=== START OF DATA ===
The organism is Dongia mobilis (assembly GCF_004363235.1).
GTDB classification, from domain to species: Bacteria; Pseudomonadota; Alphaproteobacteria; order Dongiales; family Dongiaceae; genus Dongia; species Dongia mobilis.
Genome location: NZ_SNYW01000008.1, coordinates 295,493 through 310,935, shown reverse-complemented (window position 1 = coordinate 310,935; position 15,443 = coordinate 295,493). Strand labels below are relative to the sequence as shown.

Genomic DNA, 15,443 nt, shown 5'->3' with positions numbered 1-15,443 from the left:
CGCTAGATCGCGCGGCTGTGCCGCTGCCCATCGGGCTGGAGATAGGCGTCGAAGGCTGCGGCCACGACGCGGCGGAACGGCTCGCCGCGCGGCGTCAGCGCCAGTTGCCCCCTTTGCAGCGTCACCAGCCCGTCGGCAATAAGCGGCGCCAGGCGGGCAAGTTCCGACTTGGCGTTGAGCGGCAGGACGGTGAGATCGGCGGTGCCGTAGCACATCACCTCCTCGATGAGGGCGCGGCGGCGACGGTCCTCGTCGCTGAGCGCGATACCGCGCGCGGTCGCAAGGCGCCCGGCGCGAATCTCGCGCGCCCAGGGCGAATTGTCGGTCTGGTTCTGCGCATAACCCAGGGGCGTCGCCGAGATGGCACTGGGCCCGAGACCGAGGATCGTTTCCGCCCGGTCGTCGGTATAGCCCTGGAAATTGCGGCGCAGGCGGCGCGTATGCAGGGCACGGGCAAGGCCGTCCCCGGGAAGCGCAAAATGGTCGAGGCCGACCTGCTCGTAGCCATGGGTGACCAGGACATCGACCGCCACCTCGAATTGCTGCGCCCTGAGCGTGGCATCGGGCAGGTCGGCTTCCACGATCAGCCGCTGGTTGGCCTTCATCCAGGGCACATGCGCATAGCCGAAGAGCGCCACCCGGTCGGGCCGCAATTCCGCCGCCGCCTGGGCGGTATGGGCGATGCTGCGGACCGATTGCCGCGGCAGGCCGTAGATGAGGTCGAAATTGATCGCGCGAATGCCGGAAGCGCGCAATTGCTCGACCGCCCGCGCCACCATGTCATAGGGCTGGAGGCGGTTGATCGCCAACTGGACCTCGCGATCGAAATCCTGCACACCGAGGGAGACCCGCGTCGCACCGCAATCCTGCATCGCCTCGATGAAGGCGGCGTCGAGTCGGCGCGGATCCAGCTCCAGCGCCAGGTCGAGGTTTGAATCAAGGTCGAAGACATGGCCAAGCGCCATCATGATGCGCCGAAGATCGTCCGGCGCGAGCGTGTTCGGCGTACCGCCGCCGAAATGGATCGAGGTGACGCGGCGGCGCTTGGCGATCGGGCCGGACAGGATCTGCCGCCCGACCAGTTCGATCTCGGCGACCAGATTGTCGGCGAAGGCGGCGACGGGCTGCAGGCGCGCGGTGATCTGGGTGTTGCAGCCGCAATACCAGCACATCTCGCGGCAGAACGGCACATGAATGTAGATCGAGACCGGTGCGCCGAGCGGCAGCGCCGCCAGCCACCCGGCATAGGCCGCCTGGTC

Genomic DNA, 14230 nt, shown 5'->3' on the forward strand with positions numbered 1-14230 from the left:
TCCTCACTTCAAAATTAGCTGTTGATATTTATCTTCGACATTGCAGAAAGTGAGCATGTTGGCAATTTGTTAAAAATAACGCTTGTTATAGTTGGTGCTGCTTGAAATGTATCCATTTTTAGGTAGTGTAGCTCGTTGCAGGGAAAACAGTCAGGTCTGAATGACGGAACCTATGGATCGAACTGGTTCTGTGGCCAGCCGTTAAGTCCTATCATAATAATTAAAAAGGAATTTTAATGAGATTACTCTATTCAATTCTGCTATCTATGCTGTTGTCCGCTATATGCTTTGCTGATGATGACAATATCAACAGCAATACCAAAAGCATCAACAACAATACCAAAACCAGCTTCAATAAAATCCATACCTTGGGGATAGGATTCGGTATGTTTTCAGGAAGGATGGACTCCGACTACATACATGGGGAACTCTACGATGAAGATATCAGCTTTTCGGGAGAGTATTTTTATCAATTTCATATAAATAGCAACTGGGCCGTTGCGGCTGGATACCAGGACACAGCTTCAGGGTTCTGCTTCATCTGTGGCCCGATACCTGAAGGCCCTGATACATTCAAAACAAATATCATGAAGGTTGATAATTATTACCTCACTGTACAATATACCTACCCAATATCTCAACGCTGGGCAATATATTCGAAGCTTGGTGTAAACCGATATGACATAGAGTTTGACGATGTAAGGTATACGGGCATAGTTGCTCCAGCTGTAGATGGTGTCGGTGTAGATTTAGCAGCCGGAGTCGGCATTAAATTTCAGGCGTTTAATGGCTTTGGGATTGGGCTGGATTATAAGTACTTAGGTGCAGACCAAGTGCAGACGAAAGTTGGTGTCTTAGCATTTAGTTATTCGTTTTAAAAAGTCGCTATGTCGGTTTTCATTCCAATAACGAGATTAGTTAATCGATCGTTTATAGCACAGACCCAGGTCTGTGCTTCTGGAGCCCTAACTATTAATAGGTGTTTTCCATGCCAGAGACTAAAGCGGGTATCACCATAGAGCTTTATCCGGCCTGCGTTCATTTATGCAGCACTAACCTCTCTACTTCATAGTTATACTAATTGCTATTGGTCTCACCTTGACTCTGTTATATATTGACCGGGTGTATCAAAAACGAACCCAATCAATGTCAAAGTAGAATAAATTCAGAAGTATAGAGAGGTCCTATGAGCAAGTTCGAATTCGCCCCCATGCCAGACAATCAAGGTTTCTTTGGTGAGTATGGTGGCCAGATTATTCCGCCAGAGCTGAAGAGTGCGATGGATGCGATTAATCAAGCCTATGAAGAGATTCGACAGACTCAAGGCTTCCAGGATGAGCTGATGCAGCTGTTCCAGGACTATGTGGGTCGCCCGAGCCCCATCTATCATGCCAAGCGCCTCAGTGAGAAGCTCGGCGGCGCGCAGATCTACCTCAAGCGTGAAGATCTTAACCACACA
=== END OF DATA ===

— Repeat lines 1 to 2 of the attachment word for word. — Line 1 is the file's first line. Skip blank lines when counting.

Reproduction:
The organism is Dongia mobilis (assembly GCF_004363235.1).
GTDB classification, from domain to species: Bacteria; Pseudomonadota; Alphaproteobacteria; order Dongiales; family Dongiaceae; genus Dongia; species Dongia mobilis.